A Virginia appellate court recently issued an opinion addressing whether a plaintiff’s misidentification of a defendant was a “misnomer” or “misjoinder.” The case illustrates the importance of a thorough investigation when pursuing any type of Virginia personal injury claim.
According to the court’s opinion, the plaintiff was a passenger in a vehicle when it was hit by another car after sunset on Christmas Eve in 2016. The record indicates that the other driver ran a red light while making a left turn and hit the vehicle carrying the plaintiff. Approximately two years after the accident, the plaintiff filed a complaint against the other vehicle’s driver. The plaintiff alleged that the driver was negligent in several ways, including failing to keep a proper lookout, maintaining his vehicle, applying his brakes, and obeying traffic signals. The complaint focused on the negligent operation of the other vehicle, and no cause of action against the owner of the car that was carrying the plaintiff.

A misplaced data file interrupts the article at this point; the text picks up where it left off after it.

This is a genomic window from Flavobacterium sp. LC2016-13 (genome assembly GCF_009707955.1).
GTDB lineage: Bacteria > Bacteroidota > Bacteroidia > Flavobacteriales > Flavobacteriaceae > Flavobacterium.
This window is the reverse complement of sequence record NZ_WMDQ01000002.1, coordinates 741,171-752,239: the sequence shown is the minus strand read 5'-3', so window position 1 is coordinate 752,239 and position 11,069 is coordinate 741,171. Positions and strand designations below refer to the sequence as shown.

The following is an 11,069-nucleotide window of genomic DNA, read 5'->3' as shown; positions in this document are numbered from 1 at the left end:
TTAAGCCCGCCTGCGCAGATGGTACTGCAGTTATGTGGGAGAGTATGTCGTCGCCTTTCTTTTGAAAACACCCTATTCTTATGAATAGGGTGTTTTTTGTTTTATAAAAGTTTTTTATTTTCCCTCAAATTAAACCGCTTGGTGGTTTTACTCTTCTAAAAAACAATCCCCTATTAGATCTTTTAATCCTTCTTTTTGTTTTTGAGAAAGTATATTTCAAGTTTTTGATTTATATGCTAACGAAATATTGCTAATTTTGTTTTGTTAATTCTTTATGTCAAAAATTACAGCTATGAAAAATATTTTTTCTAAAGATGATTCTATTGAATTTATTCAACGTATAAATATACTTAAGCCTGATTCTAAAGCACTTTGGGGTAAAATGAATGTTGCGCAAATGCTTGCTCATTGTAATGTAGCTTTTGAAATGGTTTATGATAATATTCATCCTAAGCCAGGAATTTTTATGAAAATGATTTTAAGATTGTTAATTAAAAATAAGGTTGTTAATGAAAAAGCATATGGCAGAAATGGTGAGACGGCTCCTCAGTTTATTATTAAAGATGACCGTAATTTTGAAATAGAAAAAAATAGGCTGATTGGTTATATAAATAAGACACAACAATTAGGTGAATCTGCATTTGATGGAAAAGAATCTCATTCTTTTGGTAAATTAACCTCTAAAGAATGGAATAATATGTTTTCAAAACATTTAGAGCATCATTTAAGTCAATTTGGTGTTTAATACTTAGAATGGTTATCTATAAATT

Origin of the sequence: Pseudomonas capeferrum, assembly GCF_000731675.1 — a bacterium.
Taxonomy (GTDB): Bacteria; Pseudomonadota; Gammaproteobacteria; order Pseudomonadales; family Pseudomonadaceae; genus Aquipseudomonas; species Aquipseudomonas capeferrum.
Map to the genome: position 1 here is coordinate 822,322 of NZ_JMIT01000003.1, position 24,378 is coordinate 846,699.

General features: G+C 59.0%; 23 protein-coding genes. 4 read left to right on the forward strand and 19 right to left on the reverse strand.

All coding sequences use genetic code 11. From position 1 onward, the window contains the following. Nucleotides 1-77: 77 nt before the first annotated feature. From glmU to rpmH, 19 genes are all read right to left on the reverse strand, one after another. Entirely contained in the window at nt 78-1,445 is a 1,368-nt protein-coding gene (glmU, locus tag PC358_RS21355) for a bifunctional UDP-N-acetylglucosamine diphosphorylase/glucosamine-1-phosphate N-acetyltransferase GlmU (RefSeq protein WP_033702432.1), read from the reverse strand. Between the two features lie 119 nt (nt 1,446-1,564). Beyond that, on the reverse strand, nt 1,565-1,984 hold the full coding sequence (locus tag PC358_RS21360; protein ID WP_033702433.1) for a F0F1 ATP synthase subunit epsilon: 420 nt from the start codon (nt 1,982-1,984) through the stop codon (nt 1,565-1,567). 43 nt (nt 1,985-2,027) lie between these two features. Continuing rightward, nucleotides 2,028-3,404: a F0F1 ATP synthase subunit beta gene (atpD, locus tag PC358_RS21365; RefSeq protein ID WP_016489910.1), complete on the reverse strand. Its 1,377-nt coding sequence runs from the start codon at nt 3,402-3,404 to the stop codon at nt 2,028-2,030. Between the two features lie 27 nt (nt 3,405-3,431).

The plaintiff’s complaint identified the vehicle’s driver as the vehicle’s owner, when, in fact, the owner’s son was driving the car at the time of the accident. The plaintiff misidentified the driver because the police report reflected that the father was charged with violating traffic codes. The plaintiff amended the complaint to reflect the correct driver, after that driver’s insurer notified him of the misidentification. In response, the defendant filed a plea arguing that the new complaint was time-barred. The lower court ruled that the misidentification was a misjoinder, not a misnomer, therefore ruling that the statute of limitations barred the complaint.